So, where does all of this leave me? I noticed a couple of seasons ago that they did take a Canadian girl onto the show that then went on to become the bachelorette -- Jillian. I'd like to apply for the bachelorette. Why not?... You get to get dressed up in ball gowns, are chauffeured around in expensive limousines and taken on luxurious dates with a handsome man. Not only that, I have a sheer curiosity to get a closer look at the inner workings of "reality TV," and really... I'm not that jaded. Perhaps, it can work! Perhaps the next bachelor is, or could be, my soulmate and I his... who is to say what can happen in this bizarre world that we live in? So, I think to myself: 'I should apply to be on the next bachelor' but of course, this would sound just a little bit ridiculous to anyone who knows me. The reason?

I am a chick in a chair.

As a woman, who just turned 30, I am nearing what our society would consider the last stretch of road in my life when is still considered acceptable, and reasonable, to get married and have a family. I'm not entirely sure if I'll ever want children but, ever since I was a little girl playing with Barbie and Ken, I have known that I wanted to, one day, find my prince, fall in love, and get married in a luxurious white gown. Of course, I no longer want a church wedding. I also no longer want a large wedding. I am very well aware that people who look like Barbie and Ken are anorexic and gay or metrosexual, and that also, unlike Barbie and Ken, human beings have nipples, genitals, and their hair isn't perfect all of the time, nor does it melt when you try to curl it. I used to make my dolls make out and even have sex! But, dolls that are consistently smiling can't purse their lips together for a proper kiss and it just looks ridiculous having their teeth gnash together during an entire make-out session.

Really, I never had any illusions about looking anything like Barbie -- I mean, even if I could walk, who wants to stand on their tippy toes all day long? Even ballerinas don't do this! I tried to make Barbie more interesting... sometimes she was a lawyer on a difficult case; sometimes a veterinarian or an aspiring actress. What I loved about Barbie was that she was always so well dressed and fashionable -- so many options. Why couldn't Barbie have beauty and brain, and be adored by all who know her? Why couldn't I, once I was all grown up?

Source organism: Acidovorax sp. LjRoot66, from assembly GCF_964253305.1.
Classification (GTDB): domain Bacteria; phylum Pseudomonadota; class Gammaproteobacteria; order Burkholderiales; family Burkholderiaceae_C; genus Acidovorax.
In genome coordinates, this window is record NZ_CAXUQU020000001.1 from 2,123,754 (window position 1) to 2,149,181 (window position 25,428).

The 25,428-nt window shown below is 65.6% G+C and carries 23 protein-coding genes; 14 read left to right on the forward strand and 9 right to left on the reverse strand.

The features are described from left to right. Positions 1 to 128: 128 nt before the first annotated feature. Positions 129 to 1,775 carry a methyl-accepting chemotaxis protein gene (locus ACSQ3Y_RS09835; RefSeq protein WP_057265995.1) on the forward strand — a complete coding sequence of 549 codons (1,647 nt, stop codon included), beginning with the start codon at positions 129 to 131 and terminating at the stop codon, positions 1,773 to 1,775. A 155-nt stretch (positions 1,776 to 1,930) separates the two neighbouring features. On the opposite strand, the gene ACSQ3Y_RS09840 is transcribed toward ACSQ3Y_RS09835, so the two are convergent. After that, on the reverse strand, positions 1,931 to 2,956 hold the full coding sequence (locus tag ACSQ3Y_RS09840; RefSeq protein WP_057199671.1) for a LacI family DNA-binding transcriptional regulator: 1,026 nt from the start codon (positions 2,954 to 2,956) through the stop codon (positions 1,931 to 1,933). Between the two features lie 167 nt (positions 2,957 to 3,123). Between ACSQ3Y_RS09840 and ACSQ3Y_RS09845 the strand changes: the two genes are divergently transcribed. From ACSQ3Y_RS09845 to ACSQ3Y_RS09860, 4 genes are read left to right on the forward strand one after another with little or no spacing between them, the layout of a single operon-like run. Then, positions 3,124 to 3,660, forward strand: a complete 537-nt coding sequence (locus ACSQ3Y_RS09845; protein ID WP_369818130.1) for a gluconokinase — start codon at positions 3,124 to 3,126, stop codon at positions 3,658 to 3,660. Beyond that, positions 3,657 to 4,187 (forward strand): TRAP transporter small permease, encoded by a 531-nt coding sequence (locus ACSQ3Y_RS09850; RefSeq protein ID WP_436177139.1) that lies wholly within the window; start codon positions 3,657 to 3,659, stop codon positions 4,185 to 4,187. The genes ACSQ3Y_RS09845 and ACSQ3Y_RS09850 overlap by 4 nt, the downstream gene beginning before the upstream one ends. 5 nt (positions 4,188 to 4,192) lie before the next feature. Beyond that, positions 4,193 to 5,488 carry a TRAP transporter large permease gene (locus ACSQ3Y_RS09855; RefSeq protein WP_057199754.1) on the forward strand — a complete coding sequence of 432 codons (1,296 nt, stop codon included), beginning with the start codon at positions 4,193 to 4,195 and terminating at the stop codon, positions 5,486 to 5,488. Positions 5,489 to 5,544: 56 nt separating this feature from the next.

Turns out the reason is because, someone like me, does not belong on a reality TV show that purports to help young, successful, attractive, single people find love. There was a Barbie made in a wheelchair with flat feet, not pointed, but it would be preposterous to believe that she could ever make it onto The Bachelor.

How would this work? How could a contestant in a wheelchair ever dance with the bachelor; go skydiving with him, or molest him in a hot tub? Would they have to stop the cameras just so that she could be lifted out of her chair onto the sofa in order to sit next to him? Or would they keep this part as a of the show for greater sensationalism value? All of these questions, of course, presuppose that a woman in a wheelchair -- even if she is intelligent, successful, and attractive -- would ever get chosen to be on the bachelor. She would not. I could get into detailed reasons as to why this is the case but the bottom line is that the bachelor would never choose her -- not in a million years. If Jake the pilot chose Vienna, the vapid blond bimbo, because he felt some sort of enigmatic "heat" with her the first time they kissed, upside down as they bungee jumped off of a bridge, how could a chick in the chair ever rival that?

He would feel heat all right -- heat whenever I run his foot over. So what is a woman like me supposed to make of this, and of our society? I would still love to be able to apply to be on The Bachelor, even if they chose me to go on for sheer "Jerry Springer" effect, I would do it. Why not? What really have I got to lose? I mean, if nothing else, it might point out how silly the construction of the show really is... how silly our materialistic evaluations of others are. I would go but, the fact remains: society is not ready for a bachelorette on wheels.